The draft Pan troglodytes genome is made up of an initial version of the common chimpanzee genome  derived from an animal called “Clint”, plus several updates. However, like all draft genomes, it is incomplete and many of the proposed gene models lack experimental validation. The chimpanzee transcriptome has been investigated using next-generation sequencing (NGS) . Short (35 and 50 bp) reads were aligned against the draft chimpanzee genome using sequencing by oligonucleotide ligation and detection (SOLiD) technology . De novo assembly of chimpanzee transcripts has not been attempted.
In the current work, we present 31.2 Gb of Illumina RNA sequencing data of the chimpanzee transcriptome from four different untransformed cell lines derived from “Clint”. These RNA sequences were assembled into 118,995 de novo transcripts (deposited at the National Center for Biotechnology Information; NCBI). Of these, 44,275 transcripts contained full-length coding sequences, representing 10,110 unique genes. These datasets of assembled and annotated Pan troglodytes transcripts can be used to provide empirical support for conceptually derived gene models for the common chimpanzee genome. Our assembled transcripts can also be used to improve incomplete or incorrect common chimpanzee genome annotations.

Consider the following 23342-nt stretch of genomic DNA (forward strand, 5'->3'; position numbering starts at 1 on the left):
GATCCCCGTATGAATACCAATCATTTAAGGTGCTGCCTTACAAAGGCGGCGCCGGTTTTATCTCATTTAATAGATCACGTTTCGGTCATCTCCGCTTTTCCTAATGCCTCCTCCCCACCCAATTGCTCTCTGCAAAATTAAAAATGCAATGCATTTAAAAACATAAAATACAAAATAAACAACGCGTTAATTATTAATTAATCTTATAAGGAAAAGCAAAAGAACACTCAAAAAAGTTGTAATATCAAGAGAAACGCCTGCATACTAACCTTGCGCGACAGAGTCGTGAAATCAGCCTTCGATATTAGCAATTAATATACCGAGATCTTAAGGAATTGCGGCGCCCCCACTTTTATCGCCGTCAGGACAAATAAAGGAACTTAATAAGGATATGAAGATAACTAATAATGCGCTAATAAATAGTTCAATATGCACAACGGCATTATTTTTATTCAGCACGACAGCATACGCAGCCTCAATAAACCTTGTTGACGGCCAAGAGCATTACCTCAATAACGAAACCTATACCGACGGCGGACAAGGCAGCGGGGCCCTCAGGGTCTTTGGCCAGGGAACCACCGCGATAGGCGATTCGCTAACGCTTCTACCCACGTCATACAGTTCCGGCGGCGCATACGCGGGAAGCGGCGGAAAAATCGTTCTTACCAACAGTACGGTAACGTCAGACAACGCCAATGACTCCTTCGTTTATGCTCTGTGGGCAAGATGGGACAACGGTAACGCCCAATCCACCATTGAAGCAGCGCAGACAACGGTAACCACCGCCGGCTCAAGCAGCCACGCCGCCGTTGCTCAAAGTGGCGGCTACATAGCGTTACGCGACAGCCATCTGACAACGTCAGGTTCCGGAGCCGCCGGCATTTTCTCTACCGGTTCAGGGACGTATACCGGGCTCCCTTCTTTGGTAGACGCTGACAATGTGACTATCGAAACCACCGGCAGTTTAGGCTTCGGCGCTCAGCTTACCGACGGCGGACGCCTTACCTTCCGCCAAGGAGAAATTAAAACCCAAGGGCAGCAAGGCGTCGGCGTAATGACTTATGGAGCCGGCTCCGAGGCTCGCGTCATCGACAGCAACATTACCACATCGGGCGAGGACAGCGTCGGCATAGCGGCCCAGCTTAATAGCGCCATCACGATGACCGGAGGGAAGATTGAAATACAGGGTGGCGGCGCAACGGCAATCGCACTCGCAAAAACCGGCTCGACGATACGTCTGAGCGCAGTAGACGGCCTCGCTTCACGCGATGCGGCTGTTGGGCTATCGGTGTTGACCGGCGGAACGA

Four untransformed cell lines, derived from “Clint”, were obtained from the Coriell Institute for Medical Research (Camden, NJ) as follows: fibroblasts from skin (S006007), stem cells from adipose stroma (S008396), endothelial cells from vascular smooth muscle (S008397), and myoblasts from skeletal muscle (S008395).
Culture and RNA extraction
Cultures of each cell type were grown to near confluence under the conditions recommended by Coriell. Cells were lysed in TRIzol™ (guanidinium thiocyanate and phenol; Ambion/Invitrogen, Carlsbad, Ca.) and RNA was isolated from the aqueous phase using PureLink™ nuclei acid purification system (Ambion/Invitrogen). An RNA Integrity Number (RIN) was determined for each sample using an Agilent Bioanalyzer 2100 (Santa Clara, Ca.). Samples with RINs of ≥9 were utilized for subsequent RNAseq analysis.